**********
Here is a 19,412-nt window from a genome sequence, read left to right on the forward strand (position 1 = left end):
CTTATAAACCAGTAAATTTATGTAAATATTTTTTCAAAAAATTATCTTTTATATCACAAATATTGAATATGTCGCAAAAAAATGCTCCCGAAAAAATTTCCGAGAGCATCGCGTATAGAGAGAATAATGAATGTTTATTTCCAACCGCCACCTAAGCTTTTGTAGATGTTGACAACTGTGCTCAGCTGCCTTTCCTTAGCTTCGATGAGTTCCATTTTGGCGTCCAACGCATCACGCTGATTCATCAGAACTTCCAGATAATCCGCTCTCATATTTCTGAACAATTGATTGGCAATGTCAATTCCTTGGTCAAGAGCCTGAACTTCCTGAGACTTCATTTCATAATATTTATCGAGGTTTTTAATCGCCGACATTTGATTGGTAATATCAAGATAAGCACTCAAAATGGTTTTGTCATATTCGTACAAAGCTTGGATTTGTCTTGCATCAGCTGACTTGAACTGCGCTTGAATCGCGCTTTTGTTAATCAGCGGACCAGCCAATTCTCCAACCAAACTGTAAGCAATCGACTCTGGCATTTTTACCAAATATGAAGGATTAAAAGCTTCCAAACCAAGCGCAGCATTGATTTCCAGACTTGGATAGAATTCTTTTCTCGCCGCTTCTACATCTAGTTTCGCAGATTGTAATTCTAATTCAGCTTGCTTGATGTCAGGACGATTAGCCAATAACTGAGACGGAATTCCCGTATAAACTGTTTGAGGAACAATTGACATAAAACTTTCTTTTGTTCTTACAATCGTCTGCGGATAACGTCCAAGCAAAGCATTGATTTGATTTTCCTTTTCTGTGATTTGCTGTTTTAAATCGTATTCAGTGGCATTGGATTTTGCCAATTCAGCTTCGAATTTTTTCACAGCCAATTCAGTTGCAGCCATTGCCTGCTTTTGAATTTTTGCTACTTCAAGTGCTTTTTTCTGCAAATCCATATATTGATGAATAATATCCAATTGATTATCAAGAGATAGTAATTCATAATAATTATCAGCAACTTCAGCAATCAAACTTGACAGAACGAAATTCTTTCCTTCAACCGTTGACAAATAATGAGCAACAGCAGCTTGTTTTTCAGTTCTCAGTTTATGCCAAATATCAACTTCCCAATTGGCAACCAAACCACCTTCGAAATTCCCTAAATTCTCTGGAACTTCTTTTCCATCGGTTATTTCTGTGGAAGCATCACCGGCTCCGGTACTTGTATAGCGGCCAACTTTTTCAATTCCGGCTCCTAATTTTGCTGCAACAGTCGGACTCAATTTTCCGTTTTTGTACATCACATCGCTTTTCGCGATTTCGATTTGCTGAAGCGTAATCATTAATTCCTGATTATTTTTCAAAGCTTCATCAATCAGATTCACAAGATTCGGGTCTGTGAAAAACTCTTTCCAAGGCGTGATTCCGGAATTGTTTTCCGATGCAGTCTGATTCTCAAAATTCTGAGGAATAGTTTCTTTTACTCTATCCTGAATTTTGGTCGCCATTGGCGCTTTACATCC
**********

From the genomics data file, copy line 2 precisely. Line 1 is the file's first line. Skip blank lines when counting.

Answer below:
CTTATAAACCAGTAAATTTATGTAAATATTTTTTCAAAAAATTATCTTTTATATCACAAATATTGAATATGTCGCAAAAAAATGCTCCCGAAAAAATTTCCGAGAGCATCGCGTATAGAGAGAATAATGAATGTTTATTTCCAACCGCCACCTAAGCTTTTGTAGATGTTGACAACTGTGCTCAGCTGCCTTTCCTTAGCTTCGATGAGTTCCATTTTGGCGTCCAACGCATCACGCTGATTCATCAGAACTTCCAGATAATCCGCTCTCATATTTCTGAACAATTGATTGGCAATGTCAATTCCTTGGTCAAGAGCCTGAACTTCCTGAGACTTCATTTCATAATATTTATCGAGGTTTTTAATCGCCGACATTTGATTGGTAATATCAAGATAAGCACTCAAAATGGTTTTGTCATATTCGTACAAAGCTTGGATTTGTCTTGCATCAGCTGACTTGAACTGCGCTTGAATCGCGCTTTTGTTAATCAGCGGACCAGCCAATTCTCCAACCAAACTGTAAGCAATCGACTCTGGCATTTTTACCAAATATGAAGGATTAAAAGCTTCCAAACCAAGCGCAGCATTGATTTCCAGACTTGGATAGAATTCTTTTCTCGCCGCTTCTACATCTAGTTTCGCAGATTGTAATTCTAATTCAGCTTGCTTGATGTCAGGACGATTAGCCAATAACTGAGACGGAATTCCCGTATAAACTGTTTGAGGAACAATTGACATAAAACTTTCTTTTGTTCTTACAATCGTCTGCGGATAACGTCCAAGCAAAGCATTGATTTGATTTTCCTTTTCTGTGATTTGCTGTTTTAAATCGTATTCAGTGGCATTGGATTTTGCCAATTCAGCTTCGAATTTTTTCACAGCCAATTCAGTTGCAGCCATTGCCTGCTTTTGAATTTTTGCTACTTCAAGTGCTTTTTTCTGCAAATCCATATATTGATGAATAATATCCAATTGATTATCAAGAGATAGTAATTCATAATAATTATCAGCAACTTCAGCAATCAAACTTGACAGAACGAAATTCTTTCCTTCAACCGTTGACAAATAATGAGCAACAGCAGCTTGTTTTTCAGTTCTCAGTTTATGCCAAATATCAACTTCCCAATTGGCAACCAAACCACCTTCGAAATTCCCTAAATTCTCTGGAACTTCTTTTCCATCGGTTATTTCTGTGGAAGCATCACCGGCTCCGGTACTTGTATAGCGGCCAACTTTTTCAATTCCGGCTCCTAATTTTGCTGCAACAGTCGGACTCAATTTTCCGTTTTTGTACATCACATCGCTTTTCGCGATTTCGATTTGCTGAAGCGTAATCATTAATTCCTGATTATTTTTCAAAGCTTCATCAATCAGATTCACAAGATTCGGGTCTGTGAAAAACTCTTTCCAAGGCGTGATTCCGGAATTGTTTTCCGATGCAGTCTGATTCTCAAAATTCTGAGGAATAGTTTCTTTTACTCTATCCTGAATTTTGGTCGCCATTGGCGCTTTACATCC